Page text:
Major isn’t happy, Minor isn’t sad

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Significant vs is often dealt with as the great dichotomy of harmony, however in truth and small are simply 2 points on our tonal spectrum. Streamlining the two down to obvious opposite feelings, pleased and unfortunate, actually doesn't justify how these sounds operate and contrast versus each other. So today we are going to take a look at a various way to think about these two tonalities and we will also discuss what truly makes a tune noise pleased or sad.

My video on the Modal Spectrum:.

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0:00 Intro.
0:40 however delighted.
1:56 Major however sad.
3:52 Various types of and sad.
5:30 the tempo determines the .
7:10 Synchron Duality Strings.
7:56 .
9:36 Modal Spectrum.
13:04 Patreon.

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Major isn't , Minor isn't sad

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57 Comments

  1. I find major chords in sad songs are even sadder, like for no one and no surprises

    1. That uses a minor 4 chord, and I – iv is one of the saddest chord movements (I think at least)

    2. i think the word he was looking for was melancholic when describing the major sad feeling

  2. Hey I just want to say I love these videos about like general song structure you’re the reason I started composing

  3. Most sad songs are in major. That I-iii change is the saddest chord progression. IV-iv-I is a close second… also in major.

    1. Sorry, natural minor take the cake here for poignance. The VI-i is classic, the i-Vi is classic, basically every sequence and combination of the v VI VII & I chords Plus inversions can create an extremely poignant chord progression, and it’s extremely flexible too.

    2. I’d argue that the minor plagal cadence is far sadder. It involves the major 4 being a cornerstone of the major key but then injuring it by going to the minor 4 instead before resolving. That is the saddest chord move I could think of. Also, harmonically, the minor plagal cadence is the exact opposite to the perfect 5-1 cadence so it sounds just as perfect. 1 to 3 is sad and commonly used, but 1 to dominant 3 with a flat 13th that resolves down and then the minor 6 chord just squeezes more emotion out of it. I know I know… no need to overcomplicate it. Keep it simple, stupid.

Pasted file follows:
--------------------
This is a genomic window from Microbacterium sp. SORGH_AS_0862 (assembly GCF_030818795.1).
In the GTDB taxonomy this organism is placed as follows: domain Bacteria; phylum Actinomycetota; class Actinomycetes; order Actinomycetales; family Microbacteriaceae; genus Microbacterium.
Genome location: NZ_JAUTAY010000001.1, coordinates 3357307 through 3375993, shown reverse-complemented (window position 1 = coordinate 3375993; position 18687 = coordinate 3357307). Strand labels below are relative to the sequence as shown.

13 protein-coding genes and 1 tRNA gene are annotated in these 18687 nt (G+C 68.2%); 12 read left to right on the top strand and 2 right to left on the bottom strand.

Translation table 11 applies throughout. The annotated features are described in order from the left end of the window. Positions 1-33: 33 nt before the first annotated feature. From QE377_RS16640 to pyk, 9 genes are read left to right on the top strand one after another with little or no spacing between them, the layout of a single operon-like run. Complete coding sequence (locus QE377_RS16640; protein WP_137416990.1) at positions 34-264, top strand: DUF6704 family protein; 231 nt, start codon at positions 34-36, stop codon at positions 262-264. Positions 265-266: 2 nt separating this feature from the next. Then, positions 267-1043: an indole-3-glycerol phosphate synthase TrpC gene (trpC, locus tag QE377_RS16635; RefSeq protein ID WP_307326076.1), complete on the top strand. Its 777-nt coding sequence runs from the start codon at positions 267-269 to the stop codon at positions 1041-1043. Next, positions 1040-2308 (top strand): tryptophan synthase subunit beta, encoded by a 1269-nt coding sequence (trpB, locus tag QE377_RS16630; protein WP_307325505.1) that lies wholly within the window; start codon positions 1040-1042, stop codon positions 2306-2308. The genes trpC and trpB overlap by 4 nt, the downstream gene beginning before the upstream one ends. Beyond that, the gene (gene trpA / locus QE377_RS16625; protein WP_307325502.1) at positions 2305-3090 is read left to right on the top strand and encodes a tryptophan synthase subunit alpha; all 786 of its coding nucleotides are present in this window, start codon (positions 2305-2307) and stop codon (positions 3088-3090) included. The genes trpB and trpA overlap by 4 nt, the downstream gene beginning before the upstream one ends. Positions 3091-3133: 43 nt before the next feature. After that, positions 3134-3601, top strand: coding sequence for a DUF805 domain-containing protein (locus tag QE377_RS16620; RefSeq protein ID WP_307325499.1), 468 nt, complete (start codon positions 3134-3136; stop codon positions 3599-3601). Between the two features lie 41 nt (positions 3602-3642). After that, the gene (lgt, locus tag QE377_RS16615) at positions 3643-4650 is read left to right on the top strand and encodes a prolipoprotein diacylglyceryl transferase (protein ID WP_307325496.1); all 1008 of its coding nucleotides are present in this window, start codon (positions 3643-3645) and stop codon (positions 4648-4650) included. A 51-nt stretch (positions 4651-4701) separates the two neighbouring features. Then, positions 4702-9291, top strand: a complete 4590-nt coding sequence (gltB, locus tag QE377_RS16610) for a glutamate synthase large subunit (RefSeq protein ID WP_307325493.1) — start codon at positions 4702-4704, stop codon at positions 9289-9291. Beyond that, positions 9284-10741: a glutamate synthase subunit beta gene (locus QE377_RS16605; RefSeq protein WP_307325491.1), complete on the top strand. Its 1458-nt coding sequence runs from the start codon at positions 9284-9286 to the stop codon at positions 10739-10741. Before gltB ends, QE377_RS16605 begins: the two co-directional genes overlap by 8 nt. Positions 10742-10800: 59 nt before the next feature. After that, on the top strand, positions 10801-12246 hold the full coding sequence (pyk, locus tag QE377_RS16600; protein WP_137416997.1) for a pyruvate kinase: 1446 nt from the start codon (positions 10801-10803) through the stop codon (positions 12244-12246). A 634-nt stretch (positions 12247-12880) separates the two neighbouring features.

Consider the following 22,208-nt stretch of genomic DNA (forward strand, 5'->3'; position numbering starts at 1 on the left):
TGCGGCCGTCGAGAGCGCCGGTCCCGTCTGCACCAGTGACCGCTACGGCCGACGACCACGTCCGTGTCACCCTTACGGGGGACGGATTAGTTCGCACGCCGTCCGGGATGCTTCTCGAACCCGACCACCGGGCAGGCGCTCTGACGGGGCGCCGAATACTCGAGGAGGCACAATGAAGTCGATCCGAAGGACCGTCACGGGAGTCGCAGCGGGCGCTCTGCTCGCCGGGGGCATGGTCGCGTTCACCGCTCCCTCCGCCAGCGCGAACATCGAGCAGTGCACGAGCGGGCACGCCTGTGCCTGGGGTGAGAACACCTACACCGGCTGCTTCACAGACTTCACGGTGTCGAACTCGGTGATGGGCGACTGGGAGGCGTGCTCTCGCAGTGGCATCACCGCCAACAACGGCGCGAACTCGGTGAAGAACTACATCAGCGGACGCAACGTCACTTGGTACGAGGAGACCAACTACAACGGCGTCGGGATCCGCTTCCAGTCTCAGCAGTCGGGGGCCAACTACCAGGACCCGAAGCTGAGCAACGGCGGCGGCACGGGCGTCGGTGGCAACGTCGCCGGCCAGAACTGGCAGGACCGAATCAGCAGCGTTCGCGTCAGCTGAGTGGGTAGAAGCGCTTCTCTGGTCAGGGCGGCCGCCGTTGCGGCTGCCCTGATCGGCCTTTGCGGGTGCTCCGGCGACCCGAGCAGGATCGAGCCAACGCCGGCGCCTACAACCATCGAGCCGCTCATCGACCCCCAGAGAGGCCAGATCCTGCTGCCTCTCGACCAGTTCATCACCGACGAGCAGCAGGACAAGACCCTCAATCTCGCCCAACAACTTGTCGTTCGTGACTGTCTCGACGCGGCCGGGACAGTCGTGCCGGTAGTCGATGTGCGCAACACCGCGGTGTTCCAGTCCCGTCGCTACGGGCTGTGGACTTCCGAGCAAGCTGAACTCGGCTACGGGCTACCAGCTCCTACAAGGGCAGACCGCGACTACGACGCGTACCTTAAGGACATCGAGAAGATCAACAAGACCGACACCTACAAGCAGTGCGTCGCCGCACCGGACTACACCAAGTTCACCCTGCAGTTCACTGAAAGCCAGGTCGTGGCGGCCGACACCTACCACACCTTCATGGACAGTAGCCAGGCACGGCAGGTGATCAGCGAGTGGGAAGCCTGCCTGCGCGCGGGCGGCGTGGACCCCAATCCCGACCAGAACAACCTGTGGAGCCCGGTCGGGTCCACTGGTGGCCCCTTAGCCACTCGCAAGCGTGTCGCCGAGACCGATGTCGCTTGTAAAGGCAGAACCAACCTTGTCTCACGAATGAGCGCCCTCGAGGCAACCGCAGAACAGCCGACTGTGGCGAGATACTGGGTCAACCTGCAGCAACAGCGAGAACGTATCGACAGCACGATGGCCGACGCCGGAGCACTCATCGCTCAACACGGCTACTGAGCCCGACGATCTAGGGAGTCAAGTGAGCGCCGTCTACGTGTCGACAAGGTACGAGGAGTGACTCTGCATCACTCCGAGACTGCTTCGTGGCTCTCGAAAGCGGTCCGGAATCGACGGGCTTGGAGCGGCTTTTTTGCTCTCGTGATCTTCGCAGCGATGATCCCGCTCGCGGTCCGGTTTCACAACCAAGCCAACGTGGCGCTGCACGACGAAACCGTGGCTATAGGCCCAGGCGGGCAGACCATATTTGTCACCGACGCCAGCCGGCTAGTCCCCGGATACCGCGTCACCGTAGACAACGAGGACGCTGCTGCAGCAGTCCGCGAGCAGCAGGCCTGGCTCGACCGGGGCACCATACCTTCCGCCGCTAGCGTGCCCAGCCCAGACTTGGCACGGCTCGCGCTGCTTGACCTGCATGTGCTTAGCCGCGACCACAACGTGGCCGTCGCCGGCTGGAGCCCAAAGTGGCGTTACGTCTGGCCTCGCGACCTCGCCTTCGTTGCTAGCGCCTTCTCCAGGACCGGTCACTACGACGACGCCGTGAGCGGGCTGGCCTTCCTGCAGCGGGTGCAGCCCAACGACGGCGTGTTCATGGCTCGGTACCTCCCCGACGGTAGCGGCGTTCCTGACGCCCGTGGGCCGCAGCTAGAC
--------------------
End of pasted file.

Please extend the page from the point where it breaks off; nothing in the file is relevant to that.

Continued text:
4. The best example of a song in minor key that is actually happy is probably Barbie Girl! Yes you heard it right! BARBIE GIRL by AQUA is in MINOR KEY!

    1. Minor key happiness is the snarkiest of happy songs; they are happy in wry, ironic, happy-go lucky ways. Now a challenge: anyone know a happy Phrygian song?,

    2. Yep, it’s a ridiculously good example of a song with a minor key chord progression that through some tricks of arrangement sounds very upbeat. Which is a perfect choice for its socially critical lyrics to feasibly sound like an endorsement, and that’s why it’s been so successful.

    3. To me the best example of a happy minor key song is Bon Jovi’s “Livin on a prayer”.

    4. That was written as a very sad song though, it was composed as a cynical critique.
      Which was actually a common theme in millenial EDM: Write a super sad/cynical song in a minor key, and package it as a happy eurodance hit.

    5. @@odw32 yeah definetely, Dua Lipa’s “Levitating” follows the same pattern

  5. “In fact another song…”

    Don’t do this.

    “…that has often made me want to cry-“

    Please no-

    “-and I know I’m not alone in that…”

    YOU”RE CERTAINLY NOT 😭

  6. I agree – I say this all the time. The minor key songs tend to be “cooler”, darker and more “exotic”-sounding to the average ear, but they are often used in upbeat, dancy, or funky songs.